RFC 5557 PCEP Requirements & Protocol Extensions for GCO July 2009 * Overbooking factor -- The overbooking factor allows the reserved bandwidth to be overbooked on each link beyond its physical capacity limit. * Maximum number of hops for all the TE LSPs -- This is the largest number of hops that any TE LSP can have. Note that this constraint can also be provided on a per-TE-LSP basis (as requested in [RFC4657] and defined in [RFC5440]). * Exclusion of links/nodes in all TE LSP path computation (i.e., all TE LSPs should not include the specified links/nodes in their paths). Note that this constraint can also be provided on a per-TE-LSP basis (as requested in [RFC4657] and defined in [RFC5440]). * An indication should be available in a path computation response that further reoptimization may only become available once existing traffic has been moved to the new TE LSPs. o A Global Concurrent Vector (GCV) field in which to specify all the individual path computation requests that are subject to concurrent path computation and subject to the global objective function and all of the global constraints. Note that this requirement is entirely fulfilled by the SVEC object in the PCEP specification [RFC5440]. Since the SVEC object as defined in [RFC5440] allows identifying a set of concurrent path requests, the SVEC can be reused to specify all the individual concurrent path requests for a global concurrent optimization. o An indicator field in which to indicate the outcome of the request. When the PCE cannot find a feasible solution with the initial request, the reason for failure SHOULD be indicated. This requirement is partially covered by [RFC4657], but not in this level of detail. The following indicators SHOULD be supported at the minimum: * no feasible solution found. Note that this is already covered in [RFC5440]. * memory overflow. * PCE too busy. Note that this is already covered in [RFC5440]. * PCE not capable of concurrent reoptimization. * no migration path available. * administrative privileges do not allow global reoptimization. Lee, et al. Standards Track [Page 12]
RFC 5557 PCEP Requirements & Protocol Extensions for GCO July 2009 o In order to minimize disruption associated with bulk path provisioning, the following requirements MUST be supported: * The request message MUST allow requesting the PCE to provide the order in which TE LSPs should be reoptimized (i.e., the migration path) in order to minimize traffic disruption during the migration. That is, the request message MUST allow indicating to the PCE that the set of paths that will be provided in the response message (PCRep) has to be ordered. * In response to the "ordering" request from the PCC, the PCE MUST be able to indicate in the response message (PCRep) the order in which TE LSPs should be reoptimized so as to minimize traffic disruption. It should indicate for each request the order in which the old TE LSP should be removed and the order in which the new TE LSP should be setup. If the removal order is lower than the setup order, this means that make-before- break cannot be done for this request. It MAY also be desirable to have the PCE indicate whether ordering is in fact required or not. * During a migration, it may not be possible to do a make-before- break for all existing TE LSPs. The request message MUST allow indicating for each request whether make-before-break is required (e.g., voice traffic) or break-before-make is acceptable (e.g., Internet traffic). The response message must allow indicating TE LSPs for which make-before-break reoptimization is not possible (this will be deduced from the TE LSP setup and deletion orders). 5. Protocol Extensions for Support of Global Concurrent Optimization This section provides protocol extensions for support of global concurrent optimization. Protocol extensions discussed in this section are built on [RFC5440]. The format of a PCReq message after incorporating new requirements for support of global concurrent optimization is as follows. The message format uses Reduced Backus-Naur Format as defined in [RFC5511]. Please see Appendix A for a full set of RBNF fragments defined in this document and the necessary code license. <PCReq Message> ::= <Common Header> [<svec-list>] <request-list> Lee, et al. Standards Track [Page 13]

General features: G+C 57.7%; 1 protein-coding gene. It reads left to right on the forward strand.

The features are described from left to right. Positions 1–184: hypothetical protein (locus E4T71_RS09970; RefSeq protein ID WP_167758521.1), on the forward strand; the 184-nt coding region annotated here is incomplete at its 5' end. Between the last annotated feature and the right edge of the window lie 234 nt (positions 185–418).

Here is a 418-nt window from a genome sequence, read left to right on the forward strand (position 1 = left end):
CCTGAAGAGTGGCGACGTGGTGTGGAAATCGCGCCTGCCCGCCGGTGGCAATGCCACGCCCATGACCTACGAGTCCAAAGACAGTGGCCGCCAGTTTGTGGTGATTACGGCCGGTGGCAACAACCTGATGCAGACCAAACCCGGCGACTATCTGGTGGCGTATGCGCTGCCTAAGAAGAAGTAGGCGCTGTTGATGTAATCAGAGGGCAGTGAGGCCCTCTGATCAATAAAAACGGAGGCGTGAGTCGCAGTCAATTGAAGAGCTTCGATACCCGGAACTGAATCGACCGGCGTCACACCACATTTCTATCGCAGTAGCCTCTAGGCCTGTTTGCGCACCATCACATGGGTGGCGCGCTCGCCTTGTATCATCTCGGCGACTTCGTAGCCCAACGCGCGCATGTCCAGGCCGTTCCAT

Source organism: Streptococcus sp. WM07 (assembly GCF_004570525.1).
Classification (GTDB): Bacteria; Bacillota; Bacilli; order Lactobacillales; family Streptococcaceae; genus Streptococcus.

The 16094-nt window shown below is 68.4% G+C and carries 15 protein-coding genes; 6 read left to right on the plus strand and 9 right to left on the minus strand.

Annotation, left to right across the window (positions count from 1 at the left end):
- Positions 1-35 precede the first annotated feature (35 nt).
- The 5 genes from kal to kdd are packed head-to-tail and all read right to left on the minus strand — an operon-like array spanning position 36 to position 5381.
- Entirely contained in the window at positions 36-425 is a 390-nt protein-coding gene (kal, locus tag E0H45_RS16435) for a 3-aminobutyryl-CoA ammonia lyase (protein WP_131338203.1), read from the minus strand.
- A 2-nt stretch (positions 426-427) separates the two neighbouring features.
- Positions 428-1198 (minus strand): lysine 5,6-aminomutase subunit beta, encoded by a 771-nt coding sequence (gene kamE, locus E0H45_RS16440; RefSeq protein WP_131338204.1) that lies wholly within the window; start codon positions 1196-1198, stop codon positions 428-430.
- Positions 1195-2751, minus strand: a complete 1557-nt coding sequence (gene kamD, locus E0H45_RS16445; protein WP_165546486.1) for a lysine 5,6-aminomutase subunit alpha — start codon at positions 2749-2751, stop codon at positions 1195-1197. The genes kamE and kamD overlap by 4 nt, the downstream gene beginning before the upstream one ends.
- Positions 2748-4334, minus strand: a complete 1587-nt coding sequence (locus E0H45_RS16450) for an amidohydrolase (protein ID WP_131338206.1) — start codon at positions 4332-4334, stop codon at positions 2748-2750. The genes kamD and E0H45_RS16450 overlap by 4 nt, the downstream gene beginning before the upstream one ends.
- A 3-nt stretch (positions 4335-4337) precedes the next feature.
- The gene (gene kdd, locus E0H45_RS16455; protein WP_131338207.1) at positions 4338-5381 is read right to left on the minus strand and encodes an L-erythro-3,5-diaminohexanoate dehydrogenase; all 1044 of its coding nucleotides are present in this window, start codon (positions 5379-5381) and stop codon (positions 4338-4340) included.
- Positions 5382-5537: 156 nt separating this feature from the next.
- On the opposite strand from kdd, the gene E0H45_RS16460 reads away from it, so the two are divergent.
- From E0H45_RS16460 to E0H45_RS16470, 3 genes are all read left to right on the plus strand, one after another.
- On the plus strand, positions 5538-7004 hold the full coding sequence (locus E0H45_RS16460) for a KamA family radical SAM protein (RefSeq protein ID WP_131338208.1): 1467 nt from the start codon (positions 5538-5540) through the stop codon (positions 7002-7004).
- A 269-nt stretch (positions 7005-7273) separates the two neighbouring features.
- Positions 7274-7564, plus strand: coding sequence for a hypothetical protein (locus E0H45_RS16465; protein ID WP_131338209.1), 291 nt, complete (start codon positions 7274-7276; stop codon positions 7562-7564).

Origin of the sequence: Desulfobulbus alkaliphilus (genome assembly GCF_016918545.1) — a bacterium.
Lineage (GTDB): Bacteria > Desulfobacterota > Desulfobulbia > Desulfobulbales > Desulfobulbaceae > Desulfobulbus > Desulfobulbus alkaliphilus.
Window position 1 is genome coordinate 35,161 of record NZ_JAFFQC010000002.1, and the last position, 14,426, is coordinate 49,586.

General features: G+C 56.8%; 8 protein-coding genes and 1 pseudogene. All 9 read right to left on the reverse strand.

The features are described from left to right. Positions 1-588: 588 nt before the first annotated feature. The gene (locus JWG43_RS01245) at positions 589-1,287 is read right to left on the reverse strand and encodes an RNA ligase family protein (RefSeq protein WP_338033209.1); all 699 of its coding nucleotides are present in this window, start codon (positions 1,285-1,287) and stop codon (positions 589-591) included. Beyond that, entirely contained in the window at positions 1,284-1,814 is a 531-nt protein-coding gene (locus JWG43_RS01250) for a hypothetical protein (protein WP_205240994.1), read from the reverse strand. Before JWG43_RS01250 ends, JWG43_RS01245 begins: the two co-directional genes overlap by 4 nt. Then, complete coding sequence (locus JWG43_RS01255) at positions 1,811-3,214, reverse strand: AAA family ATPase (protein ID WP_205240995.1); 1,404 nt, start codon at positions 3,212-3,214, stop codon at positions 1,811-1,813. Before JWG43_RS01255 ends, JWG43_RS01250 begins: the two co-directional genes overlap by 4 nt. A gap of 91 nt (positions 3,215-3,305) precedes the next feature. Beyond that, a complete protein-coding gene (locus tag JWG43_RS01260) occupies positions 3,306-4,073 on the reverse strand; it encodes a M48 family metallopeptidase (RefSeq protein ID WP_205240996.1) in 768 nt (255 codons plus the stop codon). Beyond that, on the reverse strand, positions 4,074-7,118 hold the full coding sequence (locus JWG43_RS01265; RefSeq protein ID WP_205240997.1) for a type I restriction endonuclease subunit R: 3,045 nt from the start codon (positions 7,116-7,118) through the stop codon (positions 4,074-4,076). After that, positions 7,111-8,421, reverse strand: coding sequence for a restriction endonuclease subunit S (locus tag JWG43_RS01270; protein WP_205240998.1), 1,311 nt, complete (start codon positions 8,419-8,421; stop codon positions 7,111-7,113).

RFC 5557 PCEP Requirements & Protocol Extensions for GCO July 2009 The <svec-list> is changed as follows: <svec-list> ::= <SVEC> [<OF>] [<GC>] [<XRO>] [<svec-list>] Note that three optional objects are added, following the SVEC object: the OF (Objective Function) object, which is defined in [RFC5541], the GC (Global Constraints) object, which is defined in this document (Section 5.5), as well as the eXclude Route Object (XRO), which is defined in [RFC5521]. The placement of the OF object (in which the global objective function is specified) in the SVEC- list is defined in [RFC5541]. Details of this change will be discussed in the following sections. Note also that when the XRO is global to an SVEC, and F-bit is set, it SHOULD be allowed to specify multiple Record Route Objects in the PCReq message. 5.1. Global Objective Function (GOF) Specification The global objective function can be specified in the PCEP Objective Function (OF) object, defined in [RFC5541]. The OF object includes a 16-bit Objective Function identifier. As discussed in [RFC5541], Objective Function identifier code points are managed by IANA. Three global objective functions defined in [RFC5541] are used in the context of GCO. Function Code Description 4 Minimize aggregate Bandwidth Consumption (MBC) 5 Minimize the load of the Most Loaded Link (MLL)* 6 Minimize the Cumulative Cost of a set of paths (MCC) * Note: This can be achieved by the following objective function: minimize max over all links {A(i)/C(i)} where C(i) is the link capacity for link i, and A(i) is the total bandwidth allocated on link i. Lee, et al. Standards Track [Page 14]